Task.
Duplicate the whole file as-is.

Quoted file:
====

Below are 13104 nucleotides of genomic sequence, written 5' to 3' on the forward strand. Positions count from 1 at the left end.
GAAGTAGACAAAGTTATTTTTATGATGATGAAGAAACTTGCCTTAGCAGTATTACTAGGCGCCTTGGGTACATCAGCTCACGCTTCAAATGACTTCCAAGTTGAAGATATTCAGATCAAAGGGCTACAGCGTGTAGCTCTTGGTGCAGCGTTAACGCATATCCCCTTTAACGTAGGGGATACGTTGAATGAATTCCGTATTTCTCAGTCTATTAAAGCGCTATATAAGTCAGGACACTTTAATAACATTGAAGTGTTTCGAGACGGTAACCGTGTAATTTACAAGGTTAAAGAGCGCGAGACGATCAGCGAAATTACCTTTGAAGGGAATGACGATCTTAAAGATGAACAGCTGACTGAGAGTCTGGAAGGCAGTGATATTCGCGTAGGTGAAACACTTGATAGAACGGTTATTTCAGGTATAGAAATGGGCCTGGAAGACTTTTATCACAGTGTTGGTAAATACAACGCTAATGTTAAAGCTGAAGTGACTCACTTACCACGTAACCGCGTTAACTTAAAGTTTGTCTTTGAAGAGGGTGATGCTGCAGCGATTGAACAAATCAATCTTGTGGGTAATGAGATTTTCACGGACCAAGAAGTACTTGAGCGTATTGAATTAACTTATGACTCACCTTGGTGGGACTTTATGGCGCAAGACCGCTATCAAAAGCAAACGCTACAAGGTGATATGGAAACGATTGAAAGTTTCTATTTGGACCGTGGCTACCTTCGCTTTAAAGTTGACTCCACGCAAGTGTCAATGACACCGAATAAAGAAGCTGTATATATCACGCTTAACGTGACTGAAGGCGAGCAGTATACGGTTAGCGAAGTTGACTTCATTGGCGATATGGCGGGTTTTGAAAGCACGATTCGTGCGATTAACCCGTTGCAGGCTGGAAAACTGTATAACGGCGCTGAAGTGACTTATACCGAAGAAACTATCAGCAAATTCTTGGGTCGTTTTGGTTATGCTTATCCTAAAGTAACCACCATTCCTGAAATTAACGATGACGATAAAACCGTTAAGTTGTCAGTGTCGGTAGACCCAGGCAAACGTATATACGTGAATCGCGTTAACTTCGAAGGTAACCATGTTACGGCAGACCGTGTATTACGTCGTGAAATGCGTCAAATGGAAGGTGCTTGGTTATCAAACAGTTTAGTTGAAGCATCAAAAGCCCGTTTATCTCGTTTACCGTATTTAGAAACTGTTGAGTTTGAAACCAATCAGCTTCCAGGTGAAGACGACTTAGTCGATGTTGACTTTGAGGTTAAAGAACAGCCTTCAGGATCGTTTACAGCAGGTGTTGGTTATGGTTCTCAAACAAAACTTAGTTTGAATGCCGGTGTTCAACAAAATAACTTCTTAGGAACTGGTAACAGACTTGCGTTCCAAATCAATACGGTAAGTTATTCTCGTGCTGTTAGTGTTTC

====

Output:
Below are 13104 nucleotides of genomic sequence, written 5' to 3' on the forward strand. Positions count from 1 at the left end.
GAAGTAGACAAAGTTATTTTTATGATGATGAAGAAACTTGCCTTAGCAGTATTACTAGGCGCCTTGGGTACATCAGCTCACGCTTCAAATGACTTCCAAGTTGAAGATATTCAGATCAAAGGGCTACAGCGTGTAGCTCTTGGTGCAGCGTTAACGCATATCCCCTTTAACGTAGGGGATACGTTGAATGAATTCCGTATTTCTCAGTCTATTAAAGCGCTATATAAGTCAGGACACTTTAATAACATTGAAGTGTTTCGAGACGGTAACCGTGTAATTTACAAGGTTAAAGAGCGCGAGACGATCAGCGAAATTACCTTTGAAGGGAATGACGATCTTAAAGATGAACAGCTGACTGAGAGTCTGGAAGGCAGTGATATTCGCGTAGGTGAAACACTTGATAGAACGGTTATTTCAGGTATAGAAATGGGCCTGGAAGACTTTTATCACAGTGTTGGTAAATACAACGCTAATGTTAAAGCTGAAGTGACTCACTTACCACGTAACCGCGTTAACTTAAAGTTTGTCTTTGAAGAGGGTGATGCTGCAGCGATTGAACAAATCAATCTTGTGGGTAATGAGATTTTCACGGACCAAGAAGTACTTGAGCGTATTGAATTAACTTATGACTCACCTTGGTGGGACTTTATGGCGCAAGACCGCTATCAAAAGCAAACGCTACAAGGTGATATGGAAACGATTGAAAGTTTCTATTTGGACCGTGGCTACCTTCGCTTTAAAGTTGACTCCACGCAAGTGTCAATGACACCGAATAAAGAAGCTGTATATATCACGCTTAACGTGACTGAAGGCGAGCAGTATACGGTTAGCGAAGTTGACTTCATTGGCGATATGGCGGGTTTTGAAAGCACGATTCGTGCGATTAACCCGTTGCAGGCTGGAAAACTGTATAACGGCGCTGAAGTGACTTATACCGAAGAAACTATCAGCAAATTCTTGGGTCGTTTTGGTTATGCTTATCCTAAAGTAACCACCATTCCTGAAATTAACGATGACGATAAAACCGTTAAGTTGTCAGTGTCGGTAGACCCAGGCAAACGTATATACGTGAATCGCGTTAACTTCGAAGGTAACCATGTTACGGCAGACCGTGTATTACGTCGTGAAATGCGTCAAATGGAAGGTGCTTGGTTATCAAACAGTTTAGTTGAAGCATCAAAAGCCCGTTTATCTCGTTTACCGTATTTAGAAACTGTTGAGTTTGAAACCAATCAGCTTCCAGGTGAAGACGACTTAGTCGATGTTGACTTTGAGGTTAAAGAACAGCCTTCAGGATCGTTTACAGCAGGTGTTGGTTATGGTTCTCAAACAAAACTTAGTTTGAATGCCGGTGTTCAACAAAATAACTTCTTAGGAACTGGTAACAGACTTGCGTTCCAAATCAATACGGTAAGTTATTCTCGTGCTGTTAGTGTTTC